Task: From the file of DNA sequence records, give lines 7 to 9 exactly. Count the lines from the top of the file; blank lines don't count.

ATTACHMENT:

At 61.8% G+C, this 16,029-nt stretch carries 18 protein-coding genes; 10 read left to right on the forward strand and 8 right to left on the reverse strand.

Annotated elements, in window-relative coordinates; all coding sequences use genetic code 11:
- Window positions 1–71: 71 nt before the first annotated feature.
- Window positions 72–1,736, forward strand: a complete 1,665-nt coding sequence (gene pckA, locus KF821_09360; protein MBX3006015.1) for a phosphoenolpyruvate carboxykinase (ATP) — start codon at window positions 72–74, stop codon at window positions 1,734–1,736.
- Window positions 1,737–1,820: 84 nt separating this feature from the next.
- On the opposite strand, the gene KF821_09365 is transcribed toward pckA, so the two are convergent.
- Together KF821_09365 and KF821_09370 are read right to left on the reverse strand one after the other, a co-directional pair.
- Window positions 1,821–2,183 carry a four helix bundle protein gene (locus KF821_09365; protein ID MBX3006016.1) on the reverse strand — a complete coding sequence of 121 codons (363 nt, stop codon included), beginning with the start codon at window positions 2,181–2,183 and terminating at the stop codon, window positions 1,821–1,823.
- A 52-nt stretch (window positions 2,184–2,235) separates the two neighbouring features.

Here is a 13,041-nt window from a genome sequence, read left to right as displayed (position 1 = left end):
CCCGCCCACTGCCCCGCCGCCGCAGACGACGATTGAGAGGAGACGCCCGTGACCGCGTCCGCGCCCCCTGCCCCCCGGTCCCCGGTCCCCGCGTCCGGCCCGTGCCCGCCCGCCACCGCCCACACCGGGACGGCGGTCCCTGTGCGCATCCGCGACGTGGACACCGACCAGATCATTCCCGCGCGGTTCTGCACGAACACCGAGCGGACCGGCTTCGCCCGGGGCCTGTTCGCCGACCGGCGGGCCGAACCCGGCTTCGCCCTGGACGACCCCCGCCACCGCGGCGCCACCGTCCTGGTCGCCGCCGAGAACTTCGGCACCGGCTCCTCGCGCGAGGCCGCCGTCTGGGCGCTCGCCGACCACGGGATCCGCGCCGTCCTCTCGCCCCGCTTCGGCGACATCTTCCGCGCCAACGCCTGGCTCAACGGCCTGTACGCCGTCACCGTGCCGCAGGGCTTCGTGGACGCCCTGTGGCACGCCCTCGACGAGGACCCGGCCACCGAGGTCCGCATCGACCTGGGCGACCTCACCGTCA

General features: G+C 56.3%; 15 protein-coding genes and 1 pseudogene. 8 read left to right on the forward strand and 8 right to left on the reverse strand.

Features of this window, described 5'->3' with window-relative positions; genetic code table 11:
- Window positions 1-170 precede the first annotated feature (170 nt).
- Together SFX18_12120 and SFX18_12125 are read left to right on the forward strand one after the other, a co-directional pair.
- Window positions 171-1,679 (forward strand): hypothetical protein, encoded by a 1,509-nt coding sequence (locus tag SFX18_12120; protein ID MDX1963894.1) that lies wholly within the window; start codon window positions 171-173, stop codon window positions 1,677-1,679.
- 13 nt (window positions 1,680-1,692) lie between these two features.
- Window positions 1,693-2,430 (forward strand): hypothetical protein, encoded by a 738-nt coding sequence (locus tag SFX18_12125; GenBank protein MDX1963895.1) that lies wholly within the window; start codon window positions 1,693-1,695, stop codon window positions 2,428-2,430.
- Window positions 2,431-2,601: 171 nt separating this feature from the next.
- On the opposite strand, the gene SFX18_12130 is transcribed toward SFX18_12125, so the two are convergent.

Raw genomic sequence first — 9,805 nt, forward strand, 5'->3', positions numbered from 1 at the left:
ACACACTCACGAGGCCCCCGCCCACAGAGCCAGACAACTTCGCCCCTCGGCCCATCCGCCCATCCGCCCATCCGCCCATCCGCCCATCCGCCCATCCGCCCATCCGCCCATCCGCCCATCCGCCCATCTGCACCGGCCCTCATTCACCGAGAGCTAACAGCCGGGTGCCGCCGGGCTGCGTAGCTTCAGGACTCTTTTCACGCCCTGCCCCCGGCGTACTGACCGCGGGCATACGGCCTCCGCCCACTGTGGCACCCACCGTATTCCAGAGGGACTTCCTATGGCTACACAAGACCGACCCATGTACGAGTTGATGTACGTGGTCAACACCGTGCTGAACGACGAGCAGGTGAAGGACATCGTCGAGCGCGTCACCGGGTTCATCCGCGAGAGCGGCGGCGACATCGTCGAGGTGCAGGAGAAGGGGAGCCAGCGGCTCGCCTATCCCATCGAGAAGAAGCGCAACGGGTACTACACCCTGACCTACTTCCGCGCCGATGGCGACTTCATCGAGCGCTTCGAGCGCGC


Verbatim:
- Together KF821_09365 and KF821_09370 are read right to left on the reverse strand one after the other, a co-directional pair.
- Window positions 1,821–2,183 carry a four helix bundle protein gene (locus KF821_09365; protein ID MBX3006016.1) on the reverse strand — a complete coding sequence of 121 codons (363 nt, stop codon included), beginning with the start codon at window positions 2,181–2,183 and terminating at the stop codon, window positions 1,821–1,823.
- A 52-nt stretch (window positions 2,184–2,235) separates the two neighbouring features.